(2) We have introduced superconducting gates and have seen some novel effects in superconducting-semiconducting-superconducting systems that offer a physical basis for quantum computing in the longer term if some of the technologies can be refined and controlled adequately.
Exploitation Route A programme grant in Oxford led by Prof. Briggs is building on our multiplexer ideas for his quantum computing applications.
Sectors Digital/Communication/Information Technologies (including Software),Electronics

 
Description EPSRC
Amount £940,489 (GBP)
Funding ID EP/S019324/1 
Organisation Engineering and Physical Sciences Research Council (EPSRC) 
Sector Academic/University
Country United Kingdom
Start 02/2019 
End 01/2022
 
Title Cryostat, magnet and multiplexer 
Description We have established a dedicated self-contained cryostat and magnet, and measurement equipment for the rapid collection of large amounts of data, both at DC and high frequencies, from our quantum multiplexer chip. This equipment enables high-throughput data collection and analysis, at low temperature, a capability not available elsewhere in the UK. This facility, with web-accessible controls, is accessible to external UK research groups and industry.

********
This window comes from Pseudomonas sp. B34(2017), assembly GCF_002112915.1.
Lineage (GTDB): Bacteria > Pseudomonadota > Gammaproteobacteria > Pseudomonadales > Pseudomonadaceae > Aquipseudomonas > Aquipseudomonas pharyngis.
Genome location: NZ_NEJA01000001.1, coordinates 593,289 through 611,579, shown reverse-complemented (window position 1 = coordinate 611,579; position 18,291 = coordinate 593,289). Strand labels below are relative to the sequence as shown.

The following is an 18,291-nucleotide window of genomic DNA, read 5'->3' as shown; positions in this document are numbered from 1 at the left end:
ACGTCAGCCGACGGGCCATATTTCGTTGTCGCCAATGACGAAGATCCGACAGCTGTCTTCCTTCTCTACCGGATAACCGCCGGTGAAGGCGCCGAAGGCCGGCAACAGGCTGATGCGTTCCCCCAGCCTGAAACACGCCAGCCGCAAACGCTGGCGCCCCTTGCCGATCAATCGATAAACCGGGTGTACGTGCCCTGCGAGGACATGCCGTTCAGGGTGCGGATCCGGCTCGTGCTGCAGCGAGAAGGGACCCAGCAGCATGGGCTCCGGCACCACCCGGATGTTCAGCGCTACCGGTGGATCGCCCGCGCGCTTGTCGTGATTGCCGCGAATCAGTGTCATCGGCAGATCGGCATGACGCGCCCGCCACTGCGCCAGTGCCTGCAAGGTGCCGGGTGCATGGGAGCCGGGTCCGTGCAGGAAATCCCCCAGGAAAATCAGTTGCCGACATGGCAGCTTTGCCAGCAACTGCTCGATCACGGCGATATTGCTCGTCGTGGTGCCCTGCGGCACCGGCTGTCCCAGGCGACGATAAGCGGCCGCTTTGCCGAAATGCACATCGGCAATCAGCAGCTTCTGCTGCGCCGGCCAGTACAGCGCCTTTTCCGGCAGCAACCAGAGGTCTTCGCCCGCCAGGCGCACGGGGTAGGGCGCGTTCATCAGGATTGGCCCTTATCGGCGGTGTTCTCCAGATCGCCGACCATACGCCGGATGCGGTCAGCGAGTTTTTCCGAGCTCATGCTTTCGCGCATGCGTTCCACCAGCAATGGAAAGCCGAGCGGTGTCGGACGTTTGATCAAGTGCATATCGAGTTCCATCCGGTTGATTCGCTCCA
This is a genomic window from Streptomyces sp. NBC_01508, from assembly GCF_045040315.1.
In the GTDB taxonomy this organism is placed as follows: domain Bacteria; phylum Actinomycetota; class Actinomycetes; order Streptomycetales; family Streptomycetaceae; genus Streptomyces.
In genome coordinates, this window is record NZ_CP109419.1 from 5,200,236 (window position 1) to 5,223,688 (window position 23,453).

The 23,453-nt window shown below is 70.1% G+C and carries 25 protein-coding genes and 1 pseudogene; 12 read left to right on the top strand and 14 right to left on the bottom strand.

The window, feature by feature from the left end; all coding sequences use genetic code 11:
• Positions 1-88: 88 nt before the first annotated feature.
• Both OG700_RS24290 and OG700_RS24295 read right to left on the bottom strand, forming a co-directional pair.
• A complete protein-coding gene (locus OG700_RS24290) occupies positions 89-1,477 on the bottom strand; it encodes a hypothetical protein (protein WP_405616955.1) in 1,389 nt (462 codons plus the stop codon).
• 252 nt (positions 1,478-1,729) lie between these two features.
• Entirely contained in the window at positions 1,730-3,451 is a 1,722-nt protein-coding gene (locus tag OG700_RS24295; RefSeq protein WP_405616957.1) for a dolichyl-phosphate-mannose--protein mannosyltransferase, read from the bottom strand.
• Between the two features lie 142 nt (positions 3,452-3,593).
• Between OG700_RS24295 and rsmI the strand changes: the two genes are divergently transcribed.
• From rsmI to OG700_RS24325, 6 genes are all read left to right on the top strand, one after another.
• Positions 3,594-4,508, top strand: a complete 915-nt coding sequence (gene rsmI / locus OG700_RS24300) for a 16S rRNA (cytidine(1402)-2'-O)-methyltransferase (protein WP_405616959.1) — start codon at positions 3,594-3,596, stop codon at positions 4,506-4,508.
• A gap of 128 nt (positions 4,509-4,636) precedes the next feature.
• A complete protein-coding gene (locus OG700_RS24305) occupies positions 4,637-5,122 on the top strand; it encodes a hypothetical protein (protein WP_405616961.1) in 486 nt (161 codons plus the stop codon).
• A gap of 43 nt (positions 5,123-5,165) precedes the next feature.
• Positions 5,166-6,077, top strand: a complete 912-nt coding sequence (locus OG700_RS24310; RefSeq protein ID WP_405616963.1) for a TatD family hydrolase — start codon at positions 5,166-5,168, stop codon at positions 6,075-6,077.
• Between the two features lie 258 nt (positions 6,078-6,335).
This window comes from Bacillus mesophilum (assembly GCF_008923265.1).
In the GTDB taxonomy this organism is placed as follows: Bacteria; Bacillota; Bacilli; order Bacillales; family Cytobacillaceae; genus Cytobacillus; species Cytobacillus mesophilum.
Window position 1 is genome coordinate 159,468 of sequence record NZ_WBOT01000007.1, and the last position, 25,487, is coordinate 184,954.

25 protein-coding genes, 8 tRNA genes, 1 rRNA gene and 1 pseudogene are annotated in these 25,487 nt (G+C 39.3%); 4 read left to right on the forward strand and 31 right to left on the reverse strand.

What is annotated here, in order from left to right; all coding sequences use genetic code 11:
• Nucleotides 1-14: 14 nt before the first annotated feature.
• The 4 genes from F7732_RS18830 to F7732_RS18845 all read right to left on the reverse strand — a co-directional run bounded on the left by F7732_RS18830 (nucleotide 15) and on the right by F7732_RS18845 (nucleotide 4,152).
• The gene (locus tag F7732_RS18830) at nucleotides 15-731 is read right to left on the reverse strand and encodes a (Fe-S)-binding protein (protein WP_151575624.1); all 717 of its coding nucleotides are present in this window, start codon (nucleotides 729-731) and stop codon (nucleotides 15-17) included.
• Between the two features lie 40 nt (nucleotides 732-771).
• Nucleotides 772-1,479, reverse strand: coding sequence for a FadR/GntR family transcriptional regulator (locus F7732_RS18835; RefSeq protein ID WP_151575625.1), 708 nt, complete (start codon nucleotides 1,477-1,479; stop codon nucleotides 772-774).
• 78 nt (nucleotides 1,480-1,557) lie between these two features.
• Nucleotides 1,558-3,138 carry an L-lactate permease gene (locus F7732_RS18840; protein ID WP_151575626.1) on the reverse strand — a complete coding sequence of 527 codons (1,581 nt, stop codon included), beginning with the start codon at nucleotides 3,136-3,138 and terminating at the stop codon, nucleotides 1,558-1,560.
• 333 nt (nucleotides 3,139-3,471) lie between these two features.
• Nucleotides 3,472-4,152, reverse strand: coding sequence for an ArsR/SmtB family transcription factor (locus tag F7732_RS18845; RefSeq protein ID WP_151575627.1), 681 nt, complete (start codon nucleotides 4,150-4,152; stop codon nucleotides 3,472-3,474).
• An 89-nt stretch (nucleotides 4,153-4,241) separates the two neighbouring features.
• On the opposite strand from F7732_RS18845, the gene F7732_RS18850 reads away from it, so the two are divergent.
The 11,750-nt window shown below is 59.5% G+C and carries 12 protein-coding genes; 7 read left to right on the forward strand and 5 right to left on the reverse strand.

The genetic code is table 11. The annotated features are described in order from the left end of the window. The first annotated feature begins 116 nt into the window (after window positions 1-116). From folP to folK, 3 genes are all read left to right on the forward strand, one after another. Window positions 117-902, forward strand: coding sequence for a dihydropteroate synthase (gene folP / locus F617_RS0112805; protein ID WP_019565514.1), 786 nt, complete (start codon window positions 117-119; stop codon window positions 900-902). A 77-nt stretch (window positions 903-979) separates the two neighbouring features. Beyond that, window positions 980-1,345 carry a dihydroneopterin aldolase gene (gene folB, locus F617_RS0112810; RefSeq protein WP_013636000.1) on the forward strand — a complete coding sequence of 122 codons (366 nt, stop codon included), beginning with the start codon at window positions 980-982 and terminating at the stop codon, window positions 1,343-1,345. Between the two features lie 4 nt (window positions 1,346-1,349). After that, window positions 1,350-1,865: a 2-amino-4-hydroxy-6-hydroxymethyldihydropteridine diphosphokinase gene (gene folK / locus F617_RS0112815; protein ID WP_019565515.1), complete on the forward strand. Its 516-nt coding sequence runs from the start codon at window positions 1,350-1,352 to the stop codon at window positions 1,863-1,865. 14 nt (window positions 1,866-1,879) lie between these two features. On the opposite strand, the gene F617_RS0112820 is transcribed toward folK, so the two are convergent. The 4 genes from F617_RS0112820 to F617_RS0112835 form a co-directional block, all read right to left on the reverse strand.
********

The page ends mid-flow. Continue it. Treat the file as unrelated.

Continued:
Type Of Material Improvements to research infrastructure 
Year Produced 2017 
Provided To Others? Yes  
Impact By establishing a mini-facility around our capability, we have accelerated the spread of the use of the multiplexing and addressing technology in quantum coherence circuits. 
 
Description National Physical Laboratory 
Organisation National Physical Laboratory
Department Quantum Metrology Institute
Country United Kingdom 
Sector Public